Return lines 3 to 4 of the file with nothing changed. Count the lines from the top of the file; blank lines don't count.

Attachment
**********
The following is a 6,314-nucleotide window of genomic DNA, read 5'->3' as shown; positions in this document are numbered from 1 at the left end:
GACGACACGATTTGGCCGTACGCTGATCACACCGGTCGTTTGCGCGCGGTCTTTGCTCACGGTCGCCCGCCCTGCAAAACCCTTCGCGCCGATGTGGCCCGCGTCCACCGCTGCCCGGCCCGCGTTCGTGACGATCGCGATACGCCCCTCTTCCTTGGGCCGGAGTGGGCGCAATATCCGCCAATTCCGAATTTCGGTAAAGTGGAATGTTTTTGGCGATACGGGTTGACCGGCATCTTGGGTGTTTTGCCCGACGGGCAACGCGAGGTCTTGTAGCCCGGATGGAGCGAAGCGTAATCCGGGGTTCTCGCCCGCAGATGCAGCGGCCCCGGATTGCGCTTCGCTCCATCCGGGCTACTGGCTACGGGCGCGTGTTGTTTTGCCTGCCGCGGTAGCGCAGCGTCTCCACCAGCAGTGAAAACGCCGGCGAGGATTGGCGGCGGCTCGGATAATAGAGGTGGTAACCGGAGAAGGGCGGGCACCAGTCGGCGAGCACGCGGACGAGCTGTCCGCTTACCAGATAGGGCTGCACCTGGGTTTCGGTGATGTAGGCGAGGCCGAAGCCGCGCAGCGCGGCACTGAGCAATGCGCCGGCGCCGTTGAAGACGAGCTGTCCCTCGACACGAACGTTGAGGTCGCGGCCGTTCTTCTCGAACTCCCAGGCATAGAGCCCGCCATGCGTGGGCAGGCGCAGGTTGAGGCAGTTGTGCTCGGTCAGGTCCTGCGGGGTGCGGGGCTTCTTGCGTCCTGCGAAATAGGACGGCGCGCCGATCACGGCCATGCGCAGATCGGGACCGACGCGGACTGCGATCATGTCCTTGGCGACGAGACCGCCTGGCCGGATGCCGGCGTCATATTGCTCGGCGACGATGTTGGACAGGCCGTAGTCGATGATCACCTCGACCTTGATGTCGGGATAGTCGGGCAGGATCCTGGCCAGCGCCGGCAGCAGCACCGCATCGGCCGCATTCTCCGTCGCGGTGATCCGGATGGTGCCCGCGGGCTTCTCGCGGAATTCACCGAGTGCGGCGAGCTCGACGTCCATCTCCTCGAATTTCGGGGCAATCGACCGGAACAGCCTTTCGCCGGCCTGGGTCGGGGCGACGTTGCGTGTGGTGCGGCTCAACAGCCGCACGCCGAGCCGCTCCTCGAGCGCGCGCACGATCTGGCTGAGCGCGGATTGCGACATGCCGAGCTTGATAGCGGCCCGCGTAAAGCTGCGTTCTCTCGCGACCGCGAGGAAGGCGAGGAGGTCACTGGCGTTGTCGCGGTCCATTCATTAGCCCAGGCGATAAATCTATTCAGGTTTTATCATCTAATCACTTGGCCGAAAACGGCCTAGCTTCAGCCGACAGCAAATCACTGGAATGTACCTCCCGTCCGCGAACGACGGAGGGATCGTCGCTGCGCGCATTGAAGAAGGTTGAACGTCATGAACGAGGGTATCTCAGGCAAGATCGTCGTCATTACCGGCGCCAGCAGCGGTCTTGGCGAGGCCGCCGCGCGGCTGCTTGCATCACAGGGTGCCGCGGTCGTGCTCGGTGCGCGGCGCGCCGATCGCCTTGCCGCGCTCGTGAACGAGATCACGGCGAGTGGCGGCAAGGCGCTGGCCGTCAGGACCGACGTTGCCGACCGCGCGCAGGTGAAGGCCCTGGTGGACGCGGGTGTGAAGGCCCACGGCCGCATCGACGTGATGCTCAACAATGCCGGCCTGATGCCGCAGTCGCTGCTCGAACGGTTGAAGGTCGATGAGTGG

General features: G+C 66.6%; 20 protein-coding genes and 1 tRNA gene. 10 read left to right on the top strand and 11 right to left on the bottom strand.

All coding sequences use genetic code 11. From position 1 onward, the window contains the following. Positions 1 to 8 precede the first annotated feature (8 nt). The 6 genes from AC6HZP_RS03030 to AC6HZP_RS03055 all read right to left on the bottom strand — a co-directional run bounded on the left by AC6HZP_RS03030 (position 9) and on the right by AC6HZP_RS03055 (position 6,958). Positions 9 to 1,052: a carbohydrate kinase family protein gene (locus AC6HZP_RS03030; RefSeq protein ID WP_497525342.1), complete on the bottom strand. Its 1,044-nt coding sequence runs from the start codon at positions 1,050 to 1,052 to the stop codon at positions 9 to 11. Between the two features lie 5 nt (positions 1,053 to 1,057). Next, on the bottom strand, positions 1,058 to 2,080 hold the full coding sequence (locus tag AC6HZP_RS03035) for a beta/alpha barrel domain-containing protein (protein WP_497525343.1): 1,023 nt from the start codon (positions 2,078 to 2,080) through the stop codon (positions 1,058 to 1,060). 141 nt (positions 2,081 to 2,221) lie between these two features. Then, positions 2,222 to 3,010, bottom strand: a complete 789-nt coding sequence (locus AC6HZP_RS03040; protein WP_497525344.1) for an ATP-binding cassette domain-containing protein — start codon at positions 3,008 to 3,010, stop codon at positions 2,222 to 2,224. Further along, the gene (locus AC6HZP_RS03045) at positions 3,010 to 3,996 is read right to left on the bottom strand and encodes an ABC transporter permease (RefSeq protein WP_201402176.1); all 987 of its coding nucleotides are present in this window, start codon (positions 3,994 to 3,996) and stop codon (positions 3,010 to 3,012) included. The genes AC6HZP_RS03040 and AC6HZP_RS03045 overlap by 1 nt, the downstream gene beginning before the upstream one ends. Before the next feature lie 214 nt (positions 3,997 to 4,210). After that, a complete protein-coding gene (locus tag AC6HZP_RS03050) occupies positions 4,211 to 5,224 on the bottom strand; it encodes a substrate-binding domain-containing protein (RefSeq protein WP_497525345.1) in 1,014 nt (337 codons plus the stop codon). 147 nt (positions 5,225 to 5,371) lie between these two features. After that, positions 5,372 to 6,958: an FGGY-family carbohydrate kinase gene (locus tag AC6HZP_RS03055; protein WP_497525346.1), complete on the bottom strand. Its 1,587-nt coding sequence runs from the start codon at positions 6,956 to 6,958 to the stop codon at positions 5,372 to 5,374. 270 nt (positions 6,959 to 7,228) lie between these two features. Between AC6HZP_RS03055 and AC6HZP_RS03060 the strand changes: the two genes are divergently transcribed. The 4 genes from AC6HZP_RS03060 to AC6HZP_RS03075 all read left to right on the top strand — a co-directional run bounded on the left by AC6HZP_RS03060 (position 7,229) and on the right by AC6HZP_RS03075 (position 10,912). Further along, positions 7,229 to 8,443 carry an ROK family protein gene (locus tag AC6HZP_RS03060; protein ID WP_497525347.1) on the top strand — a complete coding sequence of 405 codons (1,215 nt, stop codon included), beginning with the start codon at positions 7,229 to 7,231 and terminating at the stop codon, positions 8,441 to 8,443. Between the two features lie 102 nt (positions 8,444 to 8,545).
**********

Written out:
General features: G+C 66.6%; 20 protein-coding genes and 1 tRNA gene. 10 read left to right on the top strand and 11 right to left on the bottom strand.

All coding sequences use genetic code 11. From position 1 onward, the window contains the following. Positions 1 to 8 precede the first annotated feature (8 nt). The 6 genes from AC6HZP_RS03030 to AC6HZP_RS03055 all read right to left on the bottom strand — a co-directional run bounded on the left by AC6HZP_RS03030 (position 9) and on the right by AC6HZP_RS03055 (position 6,958). Positions 9 to 1,052: a carbohydrate kinase family protein gene (locus AC6HZP_RS03030; RefSeq protein ID WP_497525342.1), complete on the bottom strand. Its 1,044-nt coding sequence runs from the start codon at positions 1,050 to 1,052 to the stop codon at positions 9 to 11. Between the two features lie 5 nt (positions 1,053 to 1,057). Next, on the bottom strand, positions 1,058 to 2,080 hold the full coding sequence (locus tag AC6HZP_RS03035) for a beta/alpha barrel domain-containing protein (protein WP_497525343.1): 1,023 nt from the start codon (positions 2,078 to 2,080) through the stop codon (positions 1,058 to 1,060). 141 nt (positions 2,081 to 2,221) lie between these two features. Then, positions 2,222 to 3,010, bottom strand: a complete 789-nt coding sequence (locus AC6HZP_RS03040; protein WP_497525344.1) for an ATP-binding cassette domain-containing protein — start codon at positions 3,008 to 3,010, stop codon at positions 2,222 to 2,224. Further along, the gene (locus AC6HZP_RS03045) at positions 3,010 to 3,996 is read right to left on the bottom strand and encodes an ABC transporter permease (RefSeq protein WP_201402176.1); all 987 of its coding nucleotides are present in this window, start codon (positions 3,994 to 3,996) and stop codon (positions 3,010 to 3,012) included. The genes AC6HZP_RS03040 and AC6HZP_RS03045 overlap by 1 nt, the downstream gene beginning before the upstream one ends. Before the next feature lie 214 nt (positions 3,997 to 4,210). After that, a complete protein-coding gene (locus tag AC6HZP_RS03050) occupies positions 4,211 to 5,224 on the bottom strand; it encodes a substrate-binding domain-containing protein (RefSeq protein WP_497525345.1) in 1,014 nt (337 codons plus the stop codon). 147 nt (positions 5,225 to 5,371) lie between these two features. After that, positions 5,372 to 6,958: an FGGY-family carbohydrate kinase gene (locus tag AC6HZP_RS03055; protein WP_497525346.1), complete on the bottom strand. Its 1,587-nt coding sequence runs from the start codon at positions 6,956 to 6,958 to the stop codon at positions 5,372 to 5,374. 270 nt (positions 6,959 to 7,228) lie between these two features. Between AC6HZP_RS03055 and AC6HZP_RS03060 the strand changes: the two genes are divergently transcribed. The 4 genes from AC6HZP_RS03060 to AC6HZP_RS03075 all read left to right on the top strand — a co-directional run bounded on the left by AC6HZP_RS03060 (position 7,229) and on the right by AC6HZP_RS03075 (position 10,912). Further along, positions 7,229 to 8,443 carry an ROK family protein gene (locus tag AC6HZP_RS03060; protein ID WP_497525347.1) on the top strand — a complete coding sequence of 405 codons (1,215 nt, stop codon included), beginning with the start codon at positions 7,229 to 7,231 and terminating at the stop codon, positions 8,441 to 8,443. Between the two features lie 102 nt (positions 8,444 to 8,545).